Differences in health status, based on indices such as infant mortality, young and child mortality and maternal mortality, between developed countries and developing countries have witnessed historical documentation. Within the developing countries, the phenomenon has shown aggravation as we move from urban to rural areas. Unfortunately, the causes of this disturbing reality are illnesses that can be treated and deaths that can be prevented by simple interventions but for which inappropriate structures have constituted a stumbling block. In order to justify the amount of money spent on health and the number of workers employed, serious attention is required in improving quality of healthcare services while containing costs and also in planning of health care activities and carrying out effective management functions relating to health care delivery systems (HCDS).
This cannot be done outside the imperatives of utilization. This is because utilization is the most activity-related problem, being consumer-oriented with diverse dimensions in needs, perceptions and knowledge. To the extent that utilization entails the cooperation and invitation of people outside the health system crystallizes the magnitude of the problem. Indeed, utilization as a major factor in planning any health care delivery system is validated by past and contemporary situations around the world. At the inception of HFA/2000, WHO had warned that its goals, support activities, management and implementation may be irrelevant if they are not tuned towards maximum utilization. In the United States of America, hospitals and related health facilities require formal utilization review procedures as condition for participation under health plans and some kind of utilization review process in each institution seeking accreditation. In the United Kingdom, the comprehensive National Health Scheme (NHS) is structured to ensure equity and encourage all constituents to seek the use of services. Even in the apartheid era in South Africa, the health sector enjoyed desegregation by reconstructing health services along the principles of accessibility, affordability, acceptability, equity and efficacy. In developing countries, attempts have been directed towards promoting utilization particularly among the rural populations but success has been limited. Free medical services as a means of improving utilization through the elimination of financial barriers has formed a major issue of political activism. Success in this direction has been limited due to inappropriate structures that result from not tuning planning and management activities towards utilization, a situation compounded by other existing problems including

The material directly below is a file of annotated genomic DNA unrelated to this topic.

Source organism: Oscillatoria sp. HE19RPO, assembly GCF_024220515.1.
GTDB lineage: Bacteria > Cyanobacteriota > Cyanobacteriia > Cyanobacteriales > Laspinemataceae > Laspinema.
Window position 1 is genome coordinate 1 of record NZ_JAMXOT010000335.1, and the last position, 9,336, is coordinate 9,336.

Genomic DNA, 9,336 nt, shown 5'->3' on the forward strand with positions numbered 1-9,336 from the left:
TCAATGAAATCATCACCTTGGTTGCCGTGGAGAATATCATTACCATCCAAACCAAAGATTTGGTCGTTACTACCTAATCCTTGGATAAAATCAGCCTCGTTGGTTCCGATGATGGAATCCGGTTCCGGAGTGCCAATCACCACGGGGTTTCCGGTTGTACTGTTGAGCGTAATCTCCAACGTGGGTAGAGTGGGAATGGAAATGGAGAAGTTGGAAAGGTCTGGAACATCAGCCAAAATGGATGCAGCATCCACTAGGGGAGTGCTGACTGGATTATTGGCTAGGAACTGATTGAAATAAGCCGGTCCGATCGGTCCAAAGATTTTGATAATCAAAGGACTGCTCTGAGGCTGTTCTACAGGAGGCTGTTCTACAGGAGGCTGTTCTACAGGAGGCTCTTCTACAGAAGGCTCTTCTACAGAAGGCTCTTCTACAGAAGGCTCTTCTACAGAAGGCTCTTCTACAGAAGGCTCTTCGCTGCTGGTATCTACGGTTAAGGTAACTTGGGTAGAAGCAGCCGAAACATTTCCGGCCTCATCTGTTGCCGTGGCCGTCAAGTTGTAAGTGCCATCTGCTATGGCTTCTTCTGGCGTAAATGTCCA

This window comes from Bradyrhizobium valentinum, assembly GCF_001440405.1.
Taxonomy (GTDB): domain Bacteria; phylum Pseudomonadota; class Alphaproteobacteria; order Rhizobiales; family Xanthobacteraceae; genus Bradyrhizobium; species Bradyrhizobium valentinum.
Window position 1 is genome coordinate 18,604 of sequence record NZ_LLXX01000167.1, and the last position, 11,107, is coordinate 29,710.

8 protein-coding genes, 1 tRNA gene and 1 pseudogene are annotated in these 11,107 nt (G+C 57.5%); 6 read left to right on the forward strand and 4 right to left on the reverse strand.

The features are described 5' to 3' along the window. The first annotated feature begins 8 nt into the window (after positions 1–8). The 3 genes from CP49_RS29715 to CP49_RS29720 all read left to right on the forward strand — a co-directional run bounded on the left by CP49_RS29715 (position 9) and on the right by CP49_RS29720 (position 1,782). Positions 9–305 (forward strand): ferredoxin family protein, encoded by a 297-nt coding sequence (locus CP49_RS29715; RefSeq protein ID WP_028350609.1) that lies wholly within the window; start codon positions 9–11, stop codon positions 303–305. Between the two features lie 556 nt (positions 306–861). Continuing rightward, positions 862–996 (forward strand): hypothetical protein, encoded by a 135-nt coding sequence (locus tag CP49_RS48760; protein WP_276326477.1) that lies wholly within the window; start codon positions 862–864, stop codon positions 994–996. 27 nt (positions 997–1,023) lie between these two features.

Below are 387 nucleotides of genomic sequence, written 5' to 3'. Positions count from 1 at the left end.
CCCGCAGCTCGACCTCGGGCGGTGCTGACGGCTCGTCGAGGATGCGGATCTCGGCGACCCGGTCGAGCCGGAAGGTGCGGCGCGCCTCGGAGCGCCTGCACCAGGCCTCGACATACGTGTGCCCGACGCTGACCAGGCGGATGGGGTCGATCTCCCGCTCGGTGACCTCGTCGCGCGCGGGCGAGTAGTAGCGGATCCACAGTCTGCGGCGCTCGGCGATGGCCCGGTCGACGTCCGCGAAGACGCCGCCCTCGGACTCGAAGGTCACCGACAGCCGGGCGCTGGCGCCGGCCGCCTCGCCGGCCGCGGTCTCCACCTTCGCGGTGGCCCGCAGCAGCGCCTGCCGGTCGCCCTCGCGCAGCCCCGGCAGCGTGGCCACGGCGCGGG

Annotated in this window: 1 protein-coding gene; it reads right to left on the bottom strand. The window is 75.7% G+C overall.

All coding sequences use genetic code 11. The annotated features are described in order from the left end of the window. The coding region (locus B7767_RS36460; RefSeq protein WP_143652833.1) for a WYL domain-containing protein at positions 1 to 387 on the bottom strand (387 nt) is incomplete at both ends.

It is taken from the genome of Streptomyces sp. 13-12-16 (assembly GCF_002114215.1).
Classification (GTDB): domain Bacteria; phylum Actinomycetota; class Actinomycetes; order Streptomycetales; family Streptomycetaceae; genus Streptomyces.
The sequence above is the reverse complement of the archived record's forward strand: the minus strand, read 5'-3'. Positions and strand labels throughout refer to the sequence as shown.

- Rapid population growth
- Increasing demand for health services against dwindling resources
- Faulty allocation of limited resources
- Internal inefficiency of government health care programs and health services.
- Poor quality of private health care services
- Inadequate support infrastructural facilities like water, electricity and good roads.
These problems have resulted in inappropriate structures, faulty allocation of resources and incongruent staff scheduling which would not have arisen if potential utilization had formed the bases upon which the establishment of the facilities were initially hinged. This situation is a call to restructuring which can only be facilitated by x-raying the relationship between distribution of resources, health problems and patterns of utilization whereby identified determinants would reveal the services to be provided for the growing population as well as their magnitude.
Utilization of service is the actual coverage and it is categorized into ambulatory medical care services (outpatient and home); inpatient services (hospital); and preventive services. To achieve optimal levels of utilization, all the three categories must enlist the cooperation and initiative of the population as well as those of the health service providers. Hitherto, the assumption has been that the Health Ministry and other providers of health services knew the demand on their resources, upon which planning was based, by the number of people that demand services. There is at present increasing evidence, especially in the developing world, that many more who attempt to obtain such services are not getting them for a number of reasons. In Nigeria, particularly in Kwara State, the discrepancy between what the levels of health care utilization are and what they ought to be is easily discernible. This underlines current efforts in relating utilization to resources as well as to past and present planning efforts. It has been said that there is need to review planning efforts and their appropriateness, especially when viewed from the context of utilization of health care services.